Millions of tourists are expected to take to the roads in the US in the coming days to view a once-in-a-century total solar eclipse.
Authorities expect as many as 7.4 million people to travel to areas where the Moon will completely block out the Sun on Monday 21 August.
Parts of fourteen states – from Oregon in the west to South Carolina in the east – lie in the path of ‘totality’, but a partial eclipse will be visible from much of North America.
Michael Zeiler, from the Great American Eclipse, said: “Imagine 20 Woodstock festivals occurring simultaneously across the nation. Large numbers of visitors will overwhelm lodging and other resources in the path of totality.
“There is a real danger during the two minutes of totality that traffic still on the road will pull over at unsafe locations with distracted drivers behind them.”
It is the first total solar eclipse that will completely cross the continental United States since 1918 – and it is estimated that around two-thirds of the US population lives within one day’s drive of it.
:: US set for great eclipse
The Independent’s Travel Editor Simon Calder told Sky News: “It’s going to be, I think, the greatest movement of human beings for the purposes of tourism in history – and that’s what’s really worrying the American authorities.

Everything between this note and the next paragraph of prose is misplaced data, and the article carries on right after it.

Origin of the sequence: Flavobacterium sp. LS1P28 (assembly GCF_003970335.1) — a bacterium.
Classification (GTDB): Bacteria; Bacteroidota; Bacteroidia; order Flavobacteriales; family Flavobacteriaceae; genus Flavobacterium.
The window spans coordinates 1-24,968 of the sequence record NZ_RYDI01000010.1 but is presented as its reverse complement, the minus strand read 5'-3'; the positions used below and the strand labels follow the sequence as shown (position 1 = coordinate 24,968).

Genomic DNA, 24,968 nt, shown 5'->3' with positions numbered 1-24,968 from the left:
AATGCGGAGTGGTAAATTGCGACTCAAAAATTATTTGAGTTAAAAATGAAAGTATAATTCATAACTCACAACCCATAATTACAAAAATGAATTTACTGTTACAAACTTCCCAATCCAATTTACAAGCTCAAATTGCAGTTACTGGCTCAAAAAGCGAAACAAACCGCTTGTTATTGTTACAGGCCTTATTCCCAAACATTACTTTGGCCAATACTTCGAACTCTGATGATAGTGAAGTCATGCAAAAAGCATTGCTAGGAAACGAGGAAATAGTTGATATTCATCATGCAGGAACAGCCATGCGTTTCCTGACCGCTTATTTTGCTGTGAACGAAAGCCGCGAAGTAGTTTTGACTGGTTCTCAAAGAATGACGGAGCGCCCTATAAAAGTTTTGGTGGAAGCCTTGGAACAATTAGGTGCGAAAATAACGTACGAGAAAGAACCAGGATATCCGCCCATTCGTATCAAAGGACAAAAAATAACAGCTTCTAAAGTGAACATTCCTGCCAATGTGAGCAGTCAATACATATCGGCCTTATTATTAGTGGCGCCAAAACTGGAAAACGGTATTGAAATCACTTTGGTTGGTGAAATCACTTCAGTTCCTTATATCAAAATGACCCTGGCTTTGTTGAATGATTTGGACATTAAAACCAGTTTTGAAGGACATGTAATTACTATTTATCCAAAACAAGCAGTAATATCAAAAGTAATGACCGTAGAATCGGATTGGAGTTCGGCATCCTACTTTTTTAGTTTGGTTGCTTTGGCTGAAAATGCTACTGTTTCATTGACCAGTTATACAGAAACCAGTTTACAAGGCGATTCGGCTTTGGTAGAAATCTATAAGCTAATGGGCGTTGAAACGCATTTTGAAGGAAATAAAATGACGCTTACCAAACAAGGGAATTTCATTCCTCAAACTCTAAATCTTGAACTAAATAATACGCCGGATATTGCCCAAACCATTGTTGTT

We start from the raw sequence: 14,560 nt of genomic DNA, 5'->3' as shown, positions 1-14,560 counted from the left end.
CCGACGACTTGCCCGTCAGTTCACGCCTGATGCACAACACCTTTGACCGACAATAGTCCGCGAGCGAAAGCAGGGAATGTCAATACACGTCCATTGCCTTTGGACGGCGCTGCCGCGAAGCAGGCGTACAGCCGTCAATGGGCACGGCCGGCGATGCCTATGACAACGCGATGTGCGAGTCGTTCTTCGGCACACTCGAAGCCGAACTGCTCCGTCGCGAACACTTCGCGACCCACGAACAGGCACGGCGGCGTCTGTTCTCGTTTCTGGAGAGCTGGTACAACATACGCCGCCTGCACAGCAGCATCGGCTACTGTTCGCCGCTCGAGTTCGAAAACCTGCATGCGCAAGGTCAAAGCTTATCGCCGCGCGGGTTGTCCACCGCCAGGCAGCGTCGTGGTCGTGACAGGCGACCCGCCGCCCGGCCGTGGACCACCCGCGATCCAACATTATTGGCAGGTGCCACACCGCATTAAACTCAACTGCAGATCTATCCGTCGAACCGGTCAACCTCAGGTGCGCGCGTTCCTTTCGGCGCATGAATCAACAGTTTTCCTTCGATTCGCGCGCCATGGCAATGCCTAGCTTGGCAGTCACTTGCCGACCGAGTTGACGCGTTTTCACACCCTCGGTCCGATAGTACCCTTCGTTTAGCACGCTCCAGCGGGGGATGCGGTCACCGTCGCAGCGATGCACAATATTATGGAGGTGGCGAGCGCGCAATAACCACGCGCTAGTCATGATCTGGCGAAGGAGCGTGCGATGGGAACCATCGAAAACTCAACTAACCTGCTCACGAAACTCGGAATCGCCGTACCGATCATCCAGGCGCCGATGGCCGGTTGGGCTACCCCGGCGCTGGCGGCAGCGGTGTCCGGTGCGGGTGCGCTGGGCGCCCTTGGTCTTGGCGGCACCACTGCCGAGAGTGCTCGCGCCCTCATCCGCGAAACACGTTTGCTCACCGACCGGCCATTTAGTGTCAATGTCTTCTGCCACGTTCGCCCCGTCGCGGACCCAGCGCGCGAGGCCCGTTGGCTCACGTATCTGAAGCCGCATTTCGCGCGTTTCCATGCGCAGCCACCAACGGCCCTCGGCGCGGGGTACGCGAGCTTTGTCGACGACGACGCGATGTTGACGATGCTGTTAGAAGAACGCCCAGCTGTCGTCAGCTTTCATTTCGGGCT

“The path of totality goes over a large number of significant cities – such as St Louis, Nashville in Tennessee and many other places and, of course, it’s within a few hours drive of tens of millions of people.”
Up 2.1m people are expected to visit South Carolina – which is the closest ‘eclipse state’ to many of the big east coast cities.
Tennessee and Missouri could also attract well over 1 million visitors – and Oregon, on the west coast, is also likely to see big numbers.
The state’s government said: “Emergency managers are planning for an influx of about one million visitors into Oregon for several days on either side of the eclipse.
“Since August is already prime vacation season in many areas of the state, expect nearly everything to be above capacity for nearly a week total.”
But not everyone will have the chance to view one of nature’s greatest phenomena. Officials at the Cumberland Valley School District in Pennsylvania have refused to let children outside to see the eclipse.
They have sent a letter to parents expressing concern about the potential harm that it may cause if students stare at the Sun.
Authorities throughout the US have been careful to warn observers not to look directly at the Sun and to use specially designed eclipse glasses.
:: Sky News will have full live coverage of the Great American Eclipse on Monday 21st August.